How Upwork Turned Freelancers Against Each Other

That’s an actual article on Hacker Noon. You might think this kind of thing gets my jimmies rustled. Au contraire! I love it. It might be the most glorious summation of crap ideas about Upwork, ever assembled.

Here’s a few of my favorites…

“There’s no such thing as ‘competition’ in freelancing. Can we agree on that? Every freelancer is unique. Every freelancer plays his or her own game. You set your own price that makes you happy and you bid. You DON’T compete!”

Nope. We can’t agree. That’s like saying the 100-meter dash isn’t a competition, because every runner has different genetics, training, diet, etc. What makes it a competition is only one person wins and gets the gold medal.

Same with freelancing.

100 people can bid.

They can all be unique, special little snowflakes.

But, only one person gets hired.

So, like it or not… you’re competing.

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Here’s another:

“I used to be a Rising Talent on Upwork. Then, I spent quite some time working as the Top Rated freelancer. My freelance luck turned around. Eventually, I became a desperate spammer. Do you hate me, feel sorry for me or you just couldn’t care less? Do you think it’s not going to happen to you? Are you freelance fail-proof? Do you think that both you and your beloved Upwork are better off without me and others like me — spammers?”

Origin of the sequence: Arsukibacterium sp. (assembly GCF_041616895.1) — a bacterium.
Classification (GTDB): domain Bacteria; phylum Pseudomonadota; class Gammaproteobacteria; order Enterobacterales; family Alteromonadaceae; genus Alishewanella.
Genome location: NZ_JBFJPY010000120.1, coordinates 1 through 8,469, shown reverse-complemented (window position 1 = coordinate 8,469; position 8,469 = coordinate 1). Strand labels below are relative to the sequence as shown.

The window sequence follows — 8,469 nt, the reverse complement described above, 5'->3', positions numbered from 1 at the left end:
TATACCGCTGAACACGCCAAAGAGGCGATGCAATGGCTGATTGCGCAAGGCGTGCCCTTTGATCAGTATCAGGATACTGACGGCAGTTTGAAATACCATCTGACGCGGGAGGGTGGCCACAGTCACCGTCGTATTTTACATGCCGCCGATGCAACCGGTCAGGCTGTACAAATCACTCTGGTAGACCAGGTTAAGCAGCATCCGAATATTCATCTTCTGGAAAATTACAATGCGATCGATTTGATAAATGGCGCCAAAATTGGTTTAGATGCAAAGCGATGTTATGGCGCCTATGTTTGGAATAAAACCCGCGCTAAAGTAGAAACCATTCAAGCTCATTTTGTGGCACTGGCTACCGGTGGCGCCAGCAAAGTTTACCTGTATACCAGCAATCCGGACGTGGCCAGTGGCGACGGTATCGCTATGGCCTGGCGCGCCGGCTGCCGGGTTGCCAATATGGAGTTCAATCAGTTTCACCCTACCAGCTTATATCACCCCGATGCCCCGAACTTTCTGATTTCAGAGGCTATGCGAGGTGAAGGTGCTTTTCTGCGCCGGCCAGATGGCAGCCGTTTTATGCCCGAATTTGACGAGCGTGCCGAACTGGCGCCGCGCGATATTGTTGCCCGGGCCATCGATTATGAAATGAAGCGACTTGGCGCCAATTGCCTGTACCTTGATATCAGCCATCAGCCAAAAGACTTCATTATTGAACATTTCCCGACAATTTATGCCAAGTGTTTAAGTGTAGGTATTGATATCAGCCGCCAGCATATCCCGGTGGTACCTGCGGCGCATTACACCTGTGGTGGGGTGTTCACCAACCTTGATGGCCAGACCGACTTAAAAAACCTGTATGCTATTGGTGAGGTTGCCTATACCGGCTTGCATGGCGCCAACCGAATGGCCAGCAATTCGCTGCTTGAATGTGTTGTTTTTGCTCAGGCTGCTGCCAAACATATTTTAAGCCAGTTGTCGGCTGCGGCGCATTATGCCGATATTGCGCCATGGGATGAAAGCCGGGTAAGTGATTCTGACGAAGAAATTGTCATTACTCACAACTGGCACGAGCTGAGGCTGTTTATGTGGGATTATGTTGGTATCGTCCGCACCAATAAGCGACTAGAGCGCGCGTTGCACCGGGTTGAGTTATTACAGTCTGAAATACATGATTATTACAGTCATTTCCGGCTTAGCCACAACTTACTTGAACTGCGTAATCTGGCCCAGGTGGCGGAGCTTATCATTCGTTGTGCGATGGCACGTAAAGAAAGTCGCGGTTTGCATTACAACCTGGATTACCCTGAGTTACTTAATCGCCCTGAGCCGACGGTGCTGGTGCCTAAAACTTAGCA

If I had a nickel for every time I heard this story.

“My freelance luck turned around.”

That’s code for, “I screwed up on a project and got a bad rating”. And, of course, it’s NEVER their fault. And, they expect Upwork to just brush it off and continue to give them work, anyway. Ain’t gonna happen.

You know why?

Because, Upwork (and freelancing) is a competition!

There are 1000s of other freelancers who can do what you do. So, if you screw up, yeah… it’s gonna hurt you. And, it’s not me. It’s not other freelancers. It’s clients. THEY are the ones who notice and care. Which is why Upwork cares.

This is one of the reasons why I constantly beat the drum of taking time to research and think about what services you’re going to offer. A lot of freelancers go in desperate and just take any work they can get.

And, inevitably, get in over their head.

Mess up on a project.

And, have trouble getting future work.

Stop. Breathe. Take a minute and develop a service offering (how to do that HERE) that people want, yes… but that’s well-defined, finite and something you can easily deliver on. So, you never get in over your head. And, you never have “bad luck”.


“I’m not saying that Upwork would have changed its mind about the connects, if we had all stood together against it, but at least, we would have made their management think twice about this decision.”

No, they wouldn’t have.

Upwork got tons of backlash when it started charging for connects. They did it, anyway. Why? Because of the clients. Think about it. Anyone whose every been on Upwork knows how most projects go.

You get a few reasonable bids.

But, most projects would get hit with 20+ copy and pasted proposals with 5-buq bids. It’s one of the biggest things we freelancers complained about. WELL, think about it from the client’s perspective.